Recently, I’ve been obsessed with looking at various “best of” lists of photomicrography, or light microscope photography. While perusing the Botany Photo of the Day Flickr Pool, I came across some work by Eckhard Völker (aka Tatcher a Hainu@Flickr). He has some great microscope shots! I really liked the sprout cross-section of Aesculus hippocastanum, but this species has been twice been featured on BPotD, once by Douglas Justice and another by Daniel, so I thought I’d choose another species.
Urtica dioica (Urticaceae) is a herbaceous perennial that varies widely in morphology, yet is still immediately recognizable throughout its distribution range, i.e., much of the northern hemisphere. This species has a vast system of rhizomes and stolons, so it can form dense populations. Plants can reach 3 meters in height in ideal conditions. Densely covered in stinging hairs, plants can be a hazard to those not paying attention.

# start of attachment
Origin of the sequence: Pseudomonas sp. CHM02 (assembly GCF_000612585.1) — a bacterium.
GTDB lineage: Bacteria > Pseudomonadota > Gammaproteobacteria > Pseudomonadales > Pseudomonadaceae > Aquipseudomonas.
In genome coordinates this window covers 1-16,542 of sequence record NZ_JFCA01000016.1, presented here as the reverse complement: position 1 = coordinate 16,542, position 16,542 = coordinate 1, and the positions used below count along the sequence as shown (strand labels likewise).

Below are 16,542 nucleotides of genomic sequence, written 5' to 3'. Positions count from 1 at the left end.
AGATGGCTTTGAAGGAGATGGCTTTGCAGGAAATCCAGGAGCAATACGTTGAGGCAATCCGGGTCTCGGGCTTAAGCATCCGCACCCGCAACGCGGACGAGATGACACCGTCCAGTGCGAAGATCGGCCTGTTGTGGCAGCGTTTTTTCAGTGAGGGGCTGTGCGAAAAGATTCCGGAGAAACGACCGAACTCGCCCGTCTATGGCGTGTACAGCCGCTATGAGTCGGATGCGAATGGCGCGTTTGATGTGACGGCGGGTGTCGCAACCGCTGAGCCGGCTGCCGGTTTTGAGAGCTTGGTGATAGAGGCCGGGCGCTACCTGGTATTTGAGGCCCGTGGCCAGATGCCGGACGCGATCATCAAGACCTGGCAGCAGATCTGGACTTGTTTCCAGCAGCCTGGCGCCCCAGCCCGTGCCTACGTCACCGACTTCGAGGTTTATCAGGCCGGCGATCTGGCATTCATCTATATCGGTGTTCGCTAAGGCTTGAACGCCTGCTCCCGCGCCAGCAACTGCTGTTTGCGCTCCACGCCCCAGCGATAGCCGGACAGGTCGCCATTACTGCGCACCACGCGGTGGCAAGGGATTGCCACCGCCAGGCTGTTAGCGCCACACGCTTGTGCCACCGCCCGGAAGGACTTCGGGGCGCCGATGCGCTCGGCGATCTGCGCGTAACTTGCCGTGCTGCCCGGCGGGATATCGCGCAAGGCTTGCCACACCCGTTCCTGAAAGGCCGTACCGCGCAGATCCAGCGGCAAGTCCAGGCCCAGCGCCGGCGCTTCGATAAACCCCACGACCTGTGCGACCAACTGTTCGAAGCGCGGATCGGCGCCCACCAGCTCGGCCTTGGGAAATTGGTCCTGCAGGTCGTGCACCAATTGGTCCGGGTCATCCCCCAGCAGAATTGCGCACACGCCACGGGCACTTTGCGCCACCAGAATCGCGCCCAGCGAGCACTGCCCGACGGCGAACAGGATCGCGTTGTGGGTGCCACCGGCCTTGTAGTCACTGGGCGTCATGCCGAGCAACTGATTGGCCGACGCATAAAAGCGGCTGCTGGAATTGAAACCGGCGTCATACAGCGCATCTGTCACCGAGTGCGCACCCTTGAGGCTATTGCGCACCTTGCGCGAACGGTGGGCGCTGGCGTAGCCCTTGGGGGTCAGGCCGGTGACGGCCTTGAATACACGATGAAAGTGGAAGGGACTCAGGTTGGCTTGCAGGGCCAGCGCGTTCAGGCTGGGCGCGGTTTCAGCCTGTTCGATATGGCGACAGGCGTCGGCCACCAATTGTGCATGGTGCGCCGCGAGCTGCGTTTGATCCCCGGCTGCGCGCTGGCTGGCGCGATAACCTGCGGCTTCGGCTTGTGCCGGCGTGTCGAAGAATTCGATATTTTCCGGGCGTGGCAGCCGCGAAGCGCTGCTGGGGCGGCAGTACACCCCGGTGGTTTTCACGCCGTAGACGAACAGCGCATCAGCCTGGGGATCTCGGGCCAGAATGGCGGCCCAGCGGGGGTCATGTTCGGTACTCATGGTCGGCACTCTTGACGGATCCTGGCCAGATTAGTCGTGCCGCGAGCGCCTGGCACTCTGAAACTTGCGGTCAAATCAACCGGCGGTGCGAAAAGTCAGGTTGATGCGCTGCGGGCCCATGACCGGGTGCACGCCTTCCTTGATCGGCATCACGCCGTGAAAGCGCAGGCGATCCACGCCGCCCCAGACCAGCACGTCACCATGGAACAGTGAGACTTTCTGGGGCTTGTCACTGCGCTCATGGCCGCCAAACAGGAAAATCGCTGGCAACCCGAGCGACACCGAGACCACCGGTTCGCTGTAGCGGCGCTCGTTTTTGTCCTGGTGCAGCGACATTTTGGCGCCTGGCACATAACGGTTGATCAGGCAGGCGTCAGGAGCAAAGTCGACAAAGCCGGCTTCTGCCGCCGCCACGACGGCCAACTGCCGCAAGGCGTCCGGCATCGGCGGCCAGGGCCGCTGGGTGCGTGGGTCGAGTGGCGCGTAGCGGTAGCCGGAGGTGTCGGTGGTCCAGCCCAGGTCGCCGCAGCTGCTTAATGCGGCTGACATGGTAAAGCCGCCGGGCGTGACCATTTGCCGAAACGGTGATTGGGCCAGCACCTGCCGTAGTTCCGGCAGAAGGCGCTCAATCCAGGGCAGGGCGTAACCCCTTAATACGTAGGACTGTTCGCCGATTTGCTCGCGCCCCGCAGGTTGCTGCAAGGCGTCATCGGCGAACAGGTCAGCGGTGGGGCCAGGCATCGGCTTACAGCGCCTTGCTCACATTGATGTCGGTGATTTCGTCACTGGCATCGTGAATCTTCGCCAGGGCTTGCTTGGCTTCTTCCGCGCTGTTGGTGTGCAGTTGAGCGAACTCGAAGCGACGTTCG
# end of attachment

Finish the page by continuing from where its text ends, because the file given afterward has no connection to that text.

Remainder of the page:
The sting from stinging nettle is caused when the stinging hair (made up of a large stinging cell embedded in a multi-cellular base) comes into contact with the skin and releases a chemical mixture. The stinging cell and the main part of the cell are pulled into a brittle tapered shaft that is capped by a hollow terminal knob. When contact with a surface like skin is made, the terminal knob breaks off, leaving the hollow shaft tip. With the downward contact force on the flexible basal bulb, fluid is forced upward and expelled onto the surface. The compounds responsible for the burning sensation have been proposed by Thurston & Lersten (1969) to be histamine, acetylcholine, 5-hydroxtryptamine, serotonin and formic acid, however it has been noted more recently that despite this citation being in various texts, negative findings are ignored (see: Taylor, K. (2009). Biological Flora of the British Isles: Urtica dioica. Journal of Ecology 97(6):1436-1458).